What is a default object?

What is a clean solution to display a ‘default’ message to the user, when something they try to access isn’t there (anymore)? We could let the our repository throw an exception, catch it somewhere, and then let our controller handle it. Maybe we could return null, and pass that all the way up and add a fall back message for the content in the view somewhere? Why not try a better solution and work with a default object.

A default object (or null object) should come from business requirements. Lets say you are writing a website for bloggers. If the user goes to see a blog post that doesn’t exist(anymore), it should display the error message: Sorry, no blog post was found on this url. There are multiple ways to do this, so lets first look at doing this the ‘old fashioned’ way and throw an exception somewhere:

//Blog.php

class Blog
{
    public static function fromDB(Entity $blogEntity)
    {
        //logic
        return new Blog($title, $content));
    }

    public function getTitle(): string
    {
        return $this->title;
    }

    public function getContent(): string
    {
        return $this->content;
    }
}

//BlogService.php

class BlogService
{
    /**
     * @param int $id
     *
     * @throws BlogNotFoundException
     *
     * @return Blog
     */
    public function getBlog(int $id): Blog
    {
        $blogEntity = $this->db->getById($id);

        if($blogEntity === null) {
            throw BlogNotFoundException::notFoundById($id);
        }
        return Blog::fromDB($blogEntity);
    }
}

//BlogController.php

class BlogController
{
    public function showBlog(int $blogId)
    {
      $blg = $this-blogservice->getBlog($blogId);

        try {
            return $this-render('blog.show.html', [
                'title' => $blog->getTitle(),
                'content' => $blog->getContent(),
            ]
        )
            $blog = $this->blogService->getBlog($blogId)
        } catch (BlogNotFoundException $e) {
            return $this-render('blog.show.html', [
                'title' => 'Sorry, no blog post was found on this url'
                'content' => '',
            ]
        }
    }
}
Chances are that you’ve seen code like this before. Or maybe the service would return null, and then the logic of displaying the title or the default text was placed somewhere in the view. This means that multiple places must ‘care’ about whether or not the blog post exists. It also causes the requirements to be hidden somewhere within your infrastructure. It may make it harder in case the business decides they want a different fall back message.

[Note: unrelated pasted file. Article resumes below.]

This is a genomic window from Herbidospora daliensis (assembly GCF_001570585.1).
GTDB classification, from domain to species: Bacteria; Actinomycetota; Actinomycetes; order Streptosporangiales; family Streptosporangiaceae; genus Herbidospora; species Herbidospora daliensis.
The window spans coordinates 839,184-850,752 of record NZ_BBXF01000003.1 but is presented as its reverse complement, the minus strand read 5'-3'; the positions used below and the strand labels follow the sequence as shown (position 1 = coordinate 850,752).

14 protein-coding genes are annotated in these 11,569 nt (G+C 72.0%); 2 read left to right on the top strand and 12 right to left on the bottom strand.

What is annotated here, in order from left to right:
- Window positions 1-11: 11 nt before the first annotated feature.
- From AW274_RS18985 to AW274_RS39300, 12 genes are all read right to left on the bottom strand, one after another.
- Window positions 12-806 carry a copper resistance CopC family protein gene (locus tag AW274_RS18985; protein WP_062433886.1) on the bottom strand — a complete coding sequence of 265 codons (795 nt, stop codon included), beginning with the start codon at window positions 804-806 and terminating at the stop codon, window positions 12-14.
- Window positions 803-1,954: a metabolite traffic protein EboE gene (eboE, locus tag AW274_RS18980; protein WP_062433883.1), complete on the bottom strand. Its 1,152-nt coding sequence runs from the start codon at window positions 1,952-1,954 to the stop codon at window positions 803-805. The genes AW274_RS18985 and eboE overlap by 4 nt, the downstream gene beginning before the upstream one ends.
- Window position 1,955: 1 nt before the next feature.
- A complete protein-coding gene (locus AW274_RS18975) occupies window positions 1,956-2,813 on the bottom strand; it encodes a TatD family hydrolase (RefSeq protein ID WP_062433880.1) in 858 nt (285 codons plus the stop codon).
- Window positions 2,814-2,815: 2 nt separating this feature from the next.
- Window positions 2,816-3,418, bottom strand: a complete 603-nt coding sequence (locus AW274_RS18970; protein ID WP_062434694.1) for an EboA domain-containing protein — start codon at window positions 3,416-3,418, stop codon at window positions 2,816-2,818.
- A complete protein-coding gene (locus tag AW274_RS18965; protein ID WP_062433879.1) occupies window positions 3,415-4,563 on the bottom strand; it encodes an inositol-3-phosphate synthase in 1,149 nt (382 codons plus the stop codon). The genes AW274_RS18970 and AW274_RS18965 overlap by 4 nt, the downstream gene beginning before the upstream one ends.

Now lets refactor the code to use a default object, and see what that looks like.

<?php
//Blog.php

class Blog
{
    public static function fromDB($blogEntity)
    {
        //logic
        return new Blog($title, $content);
    }

    public static function fromNotFound()
    {
        return new Blog('Sorry, no blog post was found on this url');
    }

    public function getTitle(): string
    {
        return $this->title;
    }

    public function getContent(): string
    {
        return $this->content;
    }
}

//BlogService.php

class BlogService
{
    public function getBlog(int $id): Blog
    {
        $blogEntity = $this->db->getById($id);

        return $blogEntity ? Blog::fromDB($blogEntity) : Blog::fromNotFound($id);
    }
}

//BlogController.php

class BlogController
{
    public function showBlog(int $blogId)
    {
        return $this-render('blog.show.html', [
            'title' => $blog->getTitle(),
            'content' => $blog->getContent(),
        ]
    }
}
Now to me, this looks a lot cleaner. The Controller no longer knows if the blog was found or not, and when you read the code it is still clear what is happening. We use a named constructor here, which makes it clear what is going on. We could also opt to use a separate class entirely. One of the benefits of doing so is that you could place in your Domain namespace since this deals with domain logic (if you are separating into domain and infrastructure). I personally prefer to make all classes final or abstract, so i use a named constructor.

An implementation with a separate class may look something like this:

<?php
//NotFoundBlog.php

class NotFoundBlog extends Blog
{
    public function getTitle(): string
    {
        return 'Sorry, no blog post was found on this url';
    }

    public function getContent(): string
    {
        return '';
    }
}

//BlogService.php

class BlogService
{
    public function getBlog(int $id): Blog
    {
        $blogEntity = $this->db->getById($id);

        return $blogEntity ? Blog::fromDB($blogEntity) : new NotFoundBlog();
    }
}

If you enjoyed this post, have comments, feedback, or anything else, feel free to comment, or hit me up on twitter

Avatar
Gert de Pagter
Software Engineer

My interests include software development, math and magic.